One day Rita Varma, 34 told her husband Umesh Kumar that she wanted to become the village head. Kumar was happy to hear his wife say that. At the last Gram Pradhan election in Uttar Pradesh (UP), he did not forget his promise and put all his might in helping his wife to realise her dream.
That is how Varma became the village head of Kabirpur, a village near Lucknow, capital of Uttar Pradesh (UP).
She won the panchayat elections with a huge margin, bagging 50 percent of the votes in the village, and earning the respect of villagers for her organisational skills in dealing with the pandemic.
In fact the number of women who won the panchayat elections in 2021 is the largest ever. The victorious women candidates have outperformed men in key positions ranging from village head to district panchayat chief.
This time a total of 31,212 women have won the election for the post of village head, 447 for block head and 42 women for the post of district panchayat president. This is more than the quota of one-third seats allotted to women.
Increasing awareness of the capability of female leadership and a jump in the number of educated contestants is responsible for the landslide victory of so many women in the panchayat elections. Women are eager to participate in the politics of the village and rural citizens are only too happy at the trend.
Agra is proud of Kalpana Singh Gurjar who returned back to her village Badagaon in UP to contest the panchayat elections for the first time. Gurjar finished her formal education in the city but returned to work in Badagaon. She believes that many more educated women should join politics.
Verma became the village head of Kabirpur last summer when Covid 19 was at its peak. Varma had little time to celebrate her win as she plunged into learning everything she could about Covid prevention. She worked round the clock sharing the same information with other residents of the village that is home to over 300 families and totalling a population of nearly 2000 people.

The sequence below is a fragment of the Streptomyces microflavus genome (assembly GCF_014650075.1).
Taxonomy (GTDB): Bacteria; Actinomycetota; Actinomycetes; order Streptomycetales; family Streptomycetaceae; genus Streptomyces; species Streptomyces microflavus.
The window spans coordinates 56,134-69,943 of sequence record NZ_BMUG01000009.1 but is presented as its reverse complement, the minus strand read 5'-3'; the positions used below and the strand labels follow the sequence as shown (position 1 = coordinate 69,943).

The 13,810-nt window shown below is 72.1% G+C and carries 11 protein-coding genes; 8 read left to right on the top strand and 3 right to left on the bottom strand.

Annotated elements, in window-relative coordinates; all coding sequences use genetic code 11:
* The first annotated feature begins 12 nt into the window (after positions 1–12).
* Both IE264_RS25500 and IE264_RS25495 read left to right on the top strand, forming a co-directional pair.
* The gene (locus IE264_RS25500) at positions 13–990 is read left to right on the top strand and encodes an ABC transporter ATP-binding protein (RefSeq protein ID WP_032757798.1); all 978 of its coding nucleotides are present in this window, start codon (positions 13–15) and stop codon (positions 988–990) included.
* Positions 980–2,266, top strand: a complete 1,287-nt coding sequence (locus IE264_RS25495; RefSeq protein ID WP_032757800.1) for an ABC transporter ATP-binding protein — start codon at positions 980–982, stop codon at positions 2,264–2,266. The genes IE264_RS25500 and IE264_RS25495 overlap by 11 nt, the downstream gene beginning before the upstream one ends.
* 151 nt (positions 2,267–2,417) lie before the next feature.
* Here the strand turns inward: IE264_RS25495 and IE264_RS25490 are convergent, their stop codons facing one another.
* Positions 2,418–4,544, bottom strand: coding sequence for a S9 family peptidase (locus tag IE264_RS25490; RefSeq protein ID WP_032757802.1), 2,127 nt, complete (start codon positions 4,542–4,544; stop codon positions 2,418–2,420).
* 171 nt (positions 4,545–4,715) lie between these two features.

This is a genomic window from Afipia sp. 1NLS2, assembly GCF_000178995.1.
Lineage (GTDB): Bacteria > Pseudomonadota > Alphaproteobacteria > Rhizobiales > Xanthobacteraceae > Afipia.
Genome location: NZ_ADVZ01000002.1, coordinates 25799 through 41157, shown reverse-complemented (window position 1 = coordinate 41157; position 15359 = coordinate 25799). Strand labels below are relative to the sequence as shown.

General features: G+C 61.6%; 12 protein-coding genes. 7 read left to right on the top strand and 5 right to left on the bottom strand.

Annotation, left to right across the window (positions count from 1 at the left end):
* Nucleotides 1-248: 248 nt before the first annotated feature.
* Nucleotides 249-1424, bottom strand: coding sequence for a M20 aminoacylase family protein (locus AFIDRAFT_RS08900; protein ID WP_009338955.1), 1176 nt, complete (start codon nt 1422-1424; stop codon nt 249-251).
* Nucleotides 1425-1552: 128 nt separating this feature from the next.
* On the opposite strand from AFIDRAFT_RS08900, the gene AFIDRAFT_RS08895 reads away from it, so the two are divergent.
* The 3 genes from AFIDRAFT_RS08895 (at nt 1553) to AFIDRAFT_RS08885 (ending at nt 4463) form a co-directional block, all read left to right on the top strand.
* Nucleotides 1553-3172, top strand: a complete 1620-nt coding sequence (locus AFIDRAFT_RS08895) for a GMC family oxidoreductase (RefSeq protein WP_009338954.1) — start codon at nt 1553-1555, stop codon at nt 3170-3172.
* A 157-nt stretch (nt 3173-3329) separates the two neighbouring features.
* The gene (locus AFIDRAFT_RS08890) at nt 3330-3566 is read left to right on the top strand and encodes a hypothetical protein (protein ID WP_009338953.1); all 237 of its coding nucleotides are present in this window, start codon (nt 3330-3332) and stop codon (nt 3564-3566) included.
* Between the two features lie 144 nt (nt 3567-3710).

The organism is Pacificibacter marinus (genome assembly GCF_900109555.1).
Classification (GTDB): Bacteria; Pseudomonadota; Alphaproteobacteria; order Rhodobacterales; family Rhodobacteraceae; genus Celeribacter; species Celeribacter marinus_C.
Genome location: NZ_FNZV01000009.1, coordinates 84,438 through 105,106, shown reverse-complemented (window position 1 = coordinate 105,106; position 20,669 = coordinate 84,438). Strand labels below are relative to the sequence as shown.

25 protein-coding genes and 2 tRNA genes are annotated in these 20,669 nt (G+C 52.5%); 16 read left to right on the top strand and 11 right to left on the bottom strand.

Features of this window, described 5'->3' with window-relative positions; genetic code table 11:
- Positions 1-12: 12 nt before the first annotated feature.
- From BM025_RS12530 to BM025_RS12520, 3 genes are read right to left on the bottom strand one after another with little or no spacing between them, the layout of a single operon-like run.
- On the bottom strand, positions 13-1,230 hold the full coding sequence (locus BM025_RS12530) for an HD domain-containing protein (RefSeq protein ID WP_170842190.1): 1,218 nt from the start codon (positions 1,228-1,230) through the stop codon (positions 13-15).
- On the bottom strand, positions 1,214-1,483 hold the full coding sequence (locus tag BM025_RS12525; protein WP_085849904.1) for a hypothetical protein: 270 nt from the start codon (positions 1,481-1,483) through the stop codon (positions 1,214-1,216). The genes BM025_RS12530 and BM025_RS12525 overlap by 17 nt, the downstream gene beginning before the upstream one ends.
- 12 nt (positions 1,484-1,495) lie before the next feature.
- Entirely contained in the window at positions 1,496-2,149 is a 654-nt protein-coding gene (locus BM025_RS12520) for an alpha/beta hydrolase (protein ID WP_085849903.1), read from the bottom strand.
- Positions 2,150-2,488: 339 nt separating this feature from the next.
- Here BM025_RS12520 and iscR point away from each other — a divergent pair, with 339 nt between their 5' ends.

Varma identified volunteers in every street in Kabirpur and who were made responsible for keeping drains clean and making sure that everyone wore a mask.
Most male members of the village are employed as musicians. They play in bands during weddings where they spend hours in the midst of large crowds. Despite the fact that the villagers had stopped to organise large weddings, everyone was told the importance of keeping their hands clean by washing them regularly. Despite these precautions many in her village fell sick but they were afraid to get tested for Covid.
Varma spoke to the sick about the importance of getting tested and about receiving the correct treatment. Today Kabirpur is Covid free but Varma continues to highlight the importance of health and hygiene. She is trying her best to improve the poor sanitation conditions in the village and to bring to the notice of the authorities how bad the roads are.
Varma is in touch with concerned authorities and petitions them regularly to improve life in the village. The villagers have already been promised a primary health centre in Kabirpur. Today patients in Kabirpur have to travel nearly 12 kilometres to Gosainganj before they are able to receive medical assistance.
Women like Varma are changing the political landscape at the grassroots. Even a few years ago it was elderly men who were taken seriously all over rural UP. It was always a council of elders who were called to settle quarrels amongst villagers.
Today, the job of a village head is to be aware of development issues as well, and to have a vision of making a village a better place to live in. Younger women seem to be better at performing that role and therefore a little more respect is doled out to them today than ever before.
That has encouraged many more women to step out of the home to better educate themselves about the world, and to extend their nurturing skills for the good of a larger community of people. Many heads in villages today are women, and some of them are young and energetic who are contributing to strengthening democracy in rural areas.